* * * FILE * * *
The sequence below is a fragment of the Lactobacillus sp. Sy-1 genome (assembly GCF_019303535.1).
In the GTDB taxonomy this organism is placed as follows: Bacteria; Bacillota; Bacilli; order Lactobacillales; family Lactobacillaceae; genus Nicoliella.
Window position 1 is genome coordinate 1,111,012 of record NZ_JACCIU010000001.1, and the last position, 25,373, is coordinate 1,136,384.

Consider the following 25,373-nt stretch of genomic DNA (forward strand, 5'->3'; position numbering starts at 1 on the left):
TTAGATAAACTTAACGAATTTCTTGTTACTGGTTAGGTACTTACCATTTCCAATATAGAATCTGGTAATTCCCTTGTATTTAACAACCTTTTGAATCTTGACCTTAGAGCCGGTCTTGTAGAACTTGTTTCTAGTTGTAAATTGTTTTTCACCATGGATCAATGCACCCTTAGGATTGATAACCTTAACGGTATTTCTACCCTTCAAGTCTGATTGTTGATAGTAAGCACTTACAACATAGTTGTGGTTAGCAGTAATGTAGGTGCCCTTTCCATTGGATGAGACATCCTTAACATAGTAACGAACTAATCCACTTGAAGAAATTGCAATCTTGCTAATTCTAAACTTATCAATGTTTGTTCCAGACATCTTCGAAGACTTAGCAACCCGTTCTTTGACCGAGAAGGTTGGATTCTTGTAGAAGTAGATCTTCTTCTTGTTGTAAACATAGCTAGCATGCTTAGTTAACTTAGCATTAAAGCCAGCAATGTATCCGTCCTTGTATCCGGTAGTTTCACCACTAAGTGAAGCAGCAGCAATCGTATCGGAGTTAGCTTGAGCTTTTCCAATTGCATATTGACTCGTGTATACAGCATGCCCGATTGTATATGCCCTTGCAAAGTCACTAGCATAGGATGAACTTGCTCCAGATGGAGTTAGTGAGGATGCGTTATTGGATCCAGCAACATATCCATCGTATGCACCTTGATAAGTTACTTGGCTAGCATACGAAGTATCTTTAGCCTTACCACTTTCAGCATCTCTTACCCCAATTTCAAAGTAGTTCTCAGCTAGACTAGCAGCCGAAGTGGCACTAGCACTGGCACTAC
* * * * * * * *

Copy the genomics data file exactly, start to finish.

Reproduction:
The sequence below is a fragment of the Lactobacillus sp. Sy-1 genome (assembly GCF_019303535.1).
In the GTDB taxonomy this organism is placed as follows: Bacteria; Bacillota; Bacilli; order Lactobacillales; family Lactobacillaceae; genus Nicoliella.
Window position 1 is genome coordinate 1,111,012 of record NZ_JACCIU010000001.1, and the last position, 25,373, is coordinate 1,136,384.

Consider the following 25,373-nt stretch of genomic DNA (forward strand, 5'->3'; position numbering starts at 1 on the left):
TTAGATAAACTTAACGAATTTCTTGTTACTGGTTAGGTACTTACCATTTCCAATATAGAATCTGGTAATTCCCTTGTATTTAACAACCTTTTGAATCTTGACCTTAGAGCCGGTCTTGTAGAACTTGTTTCTAGTTGTAAATTGTTTTTCACCATGGATCAATGCACCCTTAGGATTGATAACCTTAACGGTATTTCTACCCTTCAAGTCTGATTGTTGATAGTAAGCACTTACAACATAGTTGTGGTTAGCAGTAATGTAGGTGCCCTTTCCATTGGATGAGACATCCTTAACATAGTAACGAACTAATCCACTTGAAGAAATTGCAATCTTGCTAATTCTAAACTTATCAATGTTTGTTCCAGACATCTTCGAAGACTTAGCAACCCGTTCTTTGACCGAGAAGGTTGGATTCTTGTAGAAGTAGATCTTCTTCTTGTTGTAAACATAGCTAGCATGCTTAGTTAACTTAGCATTAAAGCCAGCAATGTATCCGTCCTTGTATCCGGTAGTTTCACCACTAAGTGAAGCAGCAGCAATCGTATCGGAGTTAGCTTGAGCTTTTCCAATTGCATATTGACTCGTGTATACAGCATGCCCGATTGTATATGCCCTTGCAAAGTCACTAGCATAGGATGAACTTGCTCCAGATGGAGTTAGTGAGGATGCGTTATTGGATCCAGCAACATATCCATCGTATGCACCTTGATAAGTTACTTGGCTAGCATACGAAGTATCTTTAGCCTTACCACTTTCAGCATCTCTTACCCCAATTTCAAAGTAGTTCTCAGCTAGACTAGCAGCCGAAGTGGCACTAGCACTGGCACTAC